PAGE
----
park near Lake Benton, Minnesota,
was developed beginning in 1994 and
now includes more than 600 wind
turbines. © Erin H. Fouberg.
Key Question
What policies are being adopted
in response to environmental
change?
© 2012 John Wiley & Sons, Inc. All rights
reserved.
What Policies Are Being Adopted
in Response to Environmental
Change?
• A major challenge in confronting environmental
problems is that many of those problems do not lie
within a single jurisdiction.
• With the 1972 United Nations Conference on the
Human Environment in Stockholm, international
governmental organizations began playing a major
role in environmental policy.
• United Nations Conference on Environment and
Development (UNCED).
© 2012 John Wiley & Sons, Inc. All rights
reserved.
What Policies Are Being Adopted
in Response to Environmental
Change?
• The delegates to UNCED gave the Global
Environment Facility (GEF) significant authority
over environmental action on a global scale.
• The GEF funds projects related to six issues: loss
of biodiversity, climate change, protection of
international waters, depletion of the ozone layer,
land degradation, and persistent organic
pollutants.
• Individual states continue to influence decision
making in many ways.
© 2012 John Wiley & Sons, Inc. All rights
reserved.
Biological Diversity
• The biodiversity convention calls for
establishing a system of protected
areas and a coordinated set of
national and international regulations
on activities that can have significant
negative impacts on biodiversity.
• Also provides funding for developing
countries that are trying to meet the
terms of the convention.
• Has proved difficult to implement.
© 2012 John Wiley & Sons, Inc. All rights
reserved.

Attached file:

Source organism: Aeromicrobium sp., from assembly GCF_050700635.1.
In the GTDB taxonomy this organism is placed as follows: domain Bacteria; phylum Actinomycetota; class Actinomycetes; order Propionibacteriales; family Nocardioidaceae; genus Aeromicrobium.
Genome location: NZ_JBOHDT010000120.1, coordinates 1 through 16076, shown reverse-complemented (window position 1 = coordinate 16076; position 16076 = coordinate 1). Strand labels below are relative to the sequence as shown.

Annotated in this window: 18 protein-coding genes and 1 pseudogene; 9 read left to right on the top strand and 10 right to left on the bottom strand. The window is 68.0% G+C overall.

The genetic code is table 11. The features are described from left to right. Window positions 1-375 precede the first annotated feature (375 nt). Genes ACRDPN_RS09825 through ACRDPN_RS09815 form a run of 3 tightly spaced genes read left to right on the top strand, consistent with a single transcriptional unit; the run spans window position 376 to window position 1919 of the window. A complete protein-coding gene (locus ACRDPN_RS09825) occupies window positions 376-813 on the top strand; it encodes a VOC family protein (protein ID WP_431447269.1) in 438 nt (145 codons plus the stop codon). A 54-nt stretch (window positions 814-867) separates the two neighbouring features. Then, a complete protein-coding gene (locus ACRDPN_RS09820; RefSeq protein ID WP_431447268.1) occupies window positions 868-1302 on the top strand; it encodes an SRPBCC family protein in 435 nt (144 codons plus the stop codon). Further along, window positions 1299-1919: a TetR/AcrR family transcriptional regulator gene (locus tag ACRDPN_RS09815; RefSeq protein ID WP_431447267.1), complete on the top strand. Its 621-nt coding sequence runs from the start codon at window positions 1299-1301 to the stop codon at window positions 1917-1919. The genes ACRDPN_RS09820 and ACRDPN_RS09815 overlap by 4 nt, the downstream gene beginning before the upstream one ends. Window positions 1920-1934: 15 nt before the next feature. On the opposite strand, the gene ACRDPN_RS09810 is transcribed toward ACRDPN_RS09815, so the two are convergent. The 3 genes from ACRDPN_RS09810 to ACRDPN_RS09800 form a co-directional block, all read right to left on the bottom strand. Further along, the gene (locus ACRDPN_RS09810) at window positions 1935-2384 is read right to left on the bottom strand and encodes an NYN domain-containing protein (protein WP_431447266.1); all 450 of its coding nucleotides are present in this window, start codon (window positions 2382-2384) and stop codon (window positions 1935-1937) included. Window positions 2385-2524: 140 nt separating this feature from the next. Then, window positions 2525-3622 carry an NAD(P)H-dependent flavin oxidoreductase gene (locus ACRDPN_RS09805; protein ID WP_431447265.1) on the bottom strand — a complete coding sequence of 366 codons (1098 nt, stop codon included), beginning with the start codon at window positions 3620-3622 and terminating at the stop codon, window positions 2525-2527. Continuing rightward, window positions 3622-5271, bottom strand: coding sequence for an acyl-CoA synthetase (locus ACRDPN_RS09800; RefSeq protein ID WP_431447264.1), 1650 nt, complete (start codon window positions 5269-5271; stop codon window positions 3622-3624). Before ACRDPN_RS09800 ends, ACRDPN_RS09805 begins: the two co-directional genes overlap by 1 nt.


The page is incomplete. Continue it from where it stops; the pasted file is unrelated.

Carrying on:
Protection of the Ozone Layer
• The ozone layer is of vital importance
because it protects Earth’s surface from the
sun’s harmful ultraviolet rays.
• Studies revealed that the main culprits in
ozone depletion were a group of humanmade gases collectively known as CFCs
(chlorofluorocarbons).
• Vienna Convention for the Protection of
the Ozone Layer
• Montreal Protocol: 1987; phase-out of
production and consumption of CFCs
© 2012 John Wiley & Sons, Inc. All rights
reserved.
Global Climate Change
• Earth Summit: called on developed
countries to take measures aimed at
reducing their emissions to 1990 levels by
the year 2000.
• Kyoto Agreement: set a target period of
2008–2012 for the United States, the
European Union, and Japan to cut their
greenhouse gas emissions.
• Neither the United States nor China, the
world’s two largest emitters of carbon
dioxide, signed the Kyoto Protocol.
© 2012 John Wiley & Sons, Inc. All rights
reserved.
Global Climate Change
• The United States continues to be the
largest producer of carbon dioxide
emissions, per person, in the world.
• In 2009, the Copenhagen Agreement
endorsed the continuation of the
Kyoto Accord by stating that the
countries agreeing to the accord will
work to keep global temperature
increases less than 2 degrees Celsius
above preindustrial levels.
© 2012 John Wiley & Sons, Inc. All rights
reserved.